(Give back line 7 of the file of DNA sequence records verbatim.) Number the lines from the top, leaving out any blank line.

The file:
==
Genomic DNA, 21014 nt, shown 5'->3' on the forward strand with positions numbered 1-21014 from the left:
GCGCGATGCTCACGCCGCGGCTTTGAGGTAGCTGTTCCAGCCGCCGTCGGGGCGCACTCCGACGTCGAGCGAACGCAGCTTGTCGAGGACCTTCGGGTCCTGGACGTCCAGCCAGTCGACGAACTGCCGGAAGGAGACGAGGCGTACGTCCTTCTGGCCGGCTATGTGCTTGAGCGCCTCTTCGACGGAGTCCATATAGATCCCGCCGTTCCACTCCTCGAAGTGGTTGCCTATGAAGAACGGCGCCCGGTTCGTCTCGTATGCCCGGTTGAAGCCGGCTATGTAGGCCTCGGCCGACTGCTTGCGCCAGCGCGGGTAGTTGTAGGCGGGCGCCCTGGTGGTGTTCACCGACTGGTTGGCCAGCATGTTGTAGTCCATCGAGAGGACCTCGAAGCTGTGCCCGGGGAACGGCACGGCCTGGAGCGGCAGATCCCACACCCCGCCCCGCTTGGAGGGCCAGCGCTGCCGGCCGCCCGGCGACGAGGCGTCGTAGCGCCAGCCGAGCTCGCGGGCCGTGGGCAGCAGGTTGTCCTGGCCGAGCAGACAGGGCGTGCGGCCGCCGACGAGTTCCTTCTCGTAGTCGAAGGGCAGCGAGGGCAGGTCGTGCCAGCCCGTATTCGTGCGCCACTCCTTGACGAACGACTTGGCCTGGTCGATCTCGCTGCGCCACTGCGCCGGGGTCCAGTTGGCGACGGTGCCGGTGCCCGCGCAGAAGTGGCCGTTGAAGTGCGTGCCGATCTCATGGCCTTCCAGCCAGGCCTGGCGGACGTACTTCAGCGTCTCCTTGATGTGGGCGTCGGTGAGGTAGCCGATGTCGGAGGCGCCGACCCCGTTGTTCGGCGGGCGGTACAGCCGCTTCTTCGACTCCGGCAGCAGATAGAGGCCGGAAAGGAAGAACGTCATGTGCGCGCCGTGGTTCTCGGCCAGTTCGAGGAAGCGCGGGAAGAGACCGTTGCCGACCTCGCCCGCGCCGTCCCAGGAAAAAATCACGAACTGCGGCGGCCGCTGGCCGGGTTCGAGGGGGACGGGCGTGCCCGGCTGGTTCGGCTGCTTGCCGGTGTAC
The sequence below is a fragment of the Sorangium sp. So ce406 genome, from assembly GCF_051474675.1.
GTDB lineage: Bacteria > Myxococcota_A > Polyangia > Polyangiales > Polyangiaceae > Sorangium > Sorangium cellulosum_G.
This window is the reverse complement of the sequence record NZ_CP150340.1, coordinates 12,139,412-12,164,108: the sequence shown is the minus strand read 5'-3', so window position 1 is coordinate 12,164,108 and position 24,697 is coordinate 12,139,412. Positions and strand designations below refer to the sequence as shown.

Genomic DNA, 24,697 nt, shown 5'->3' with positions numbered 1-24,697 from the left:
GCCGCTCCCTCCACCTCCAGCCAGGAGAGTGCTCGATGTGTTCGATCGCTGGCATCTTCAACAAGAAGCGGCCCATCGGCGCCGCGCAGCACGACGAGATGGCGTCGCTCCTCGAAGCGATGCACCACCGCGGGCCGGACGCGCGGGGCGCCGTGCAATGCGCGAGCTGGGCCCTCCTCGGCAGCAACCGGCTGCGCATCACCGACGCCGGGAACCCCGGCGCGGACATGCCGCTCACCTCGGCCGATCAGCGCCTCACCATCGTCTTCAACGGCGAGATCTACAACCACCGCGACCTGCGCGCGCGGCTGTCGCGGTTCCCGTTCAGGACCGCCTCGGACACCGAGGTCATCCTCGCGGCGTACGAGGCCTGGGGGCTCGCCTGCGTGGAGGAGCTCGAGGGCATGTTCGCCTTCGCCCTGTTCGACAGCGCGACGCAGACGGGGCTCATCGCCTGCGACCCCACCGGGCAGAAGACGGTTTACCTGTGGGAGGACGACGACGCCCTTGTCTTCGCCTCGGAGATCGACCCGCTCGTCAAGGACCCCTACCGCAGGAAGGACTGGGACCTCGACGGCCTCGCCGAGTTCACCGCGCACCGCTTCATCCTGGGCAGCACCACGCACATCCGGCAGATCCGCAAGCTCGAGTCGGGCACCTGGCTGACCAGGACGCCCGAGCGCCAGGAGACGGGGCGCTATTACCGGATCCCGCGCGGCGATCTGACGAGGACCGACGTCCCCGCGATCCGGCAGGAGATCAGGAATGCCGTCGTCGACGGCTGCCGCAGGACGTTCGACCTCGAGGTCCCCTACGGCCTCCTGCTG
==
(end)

GCCGCTCCCTCCACCTCCAGCCAGGAGAGTGCTCGATGTGTTCGATCGCTGGCATCTTCAACAAGAAGCGGCCCATCGGCGCCGCGCAGCACGACGAGATGGCGTCGCTCCTCGAAGCGATGCACCACCGCGGGCCGGACGCGCGGGGCGCCGTGCAATGCGCGAGCTGGGCCCTCCTCGGCAGCAACCGGCTGCGCATCACCGACGCCGGGAACCCCGGCGCGGACATGCCGCTCACCTCGGCCGATCAGCGCCTCACCATCGTCTTCAACGGCGAGATCTACAACCACCGCGACCTGCGCGCGCGGCTGTCGCGGTTCCCGTTCAGGACCGCCTCGGACACCGAGGTCATCCTCGCGGCGTACGAGGCCTGGGGGCTCGCCTGCGTGGAGGAGCTCGAGGGCATGTTCGCCTTCGCCCTGTTCGACAGCGCGACGCAGACGGGGCTCATCGCCTGCGACCCCACCGGGCAGAAGACGGTTTACCTGTGGGAGGACGACGACGCCCTTGTCTTCGCCTCGGAGATCGACCCGCTCGTCAAGGACCCCTACCGCAGGAAGGACTGGGACCTCGACGGCCTCGCCGAGTTCACCGCGCACCGCTTCATCCTGGGCAGCACCACGCACATCCGGCAGATCCGCAAGCTCGAGTCGGGCACCTGGCTGACCAGGACGCCCGAGCGCCAGGAGACGGGGCGCTATTACCGGATCCCGCGCGGCGATCTGACGAGGACCGACGTCCCCGCGATCCGGCAGGAGATCAGGAATGCCGTCGTCGACGGCTGCCGCAGGACGTTCGACCTCGAGGTCCCCTACGGCCTCCTGCTG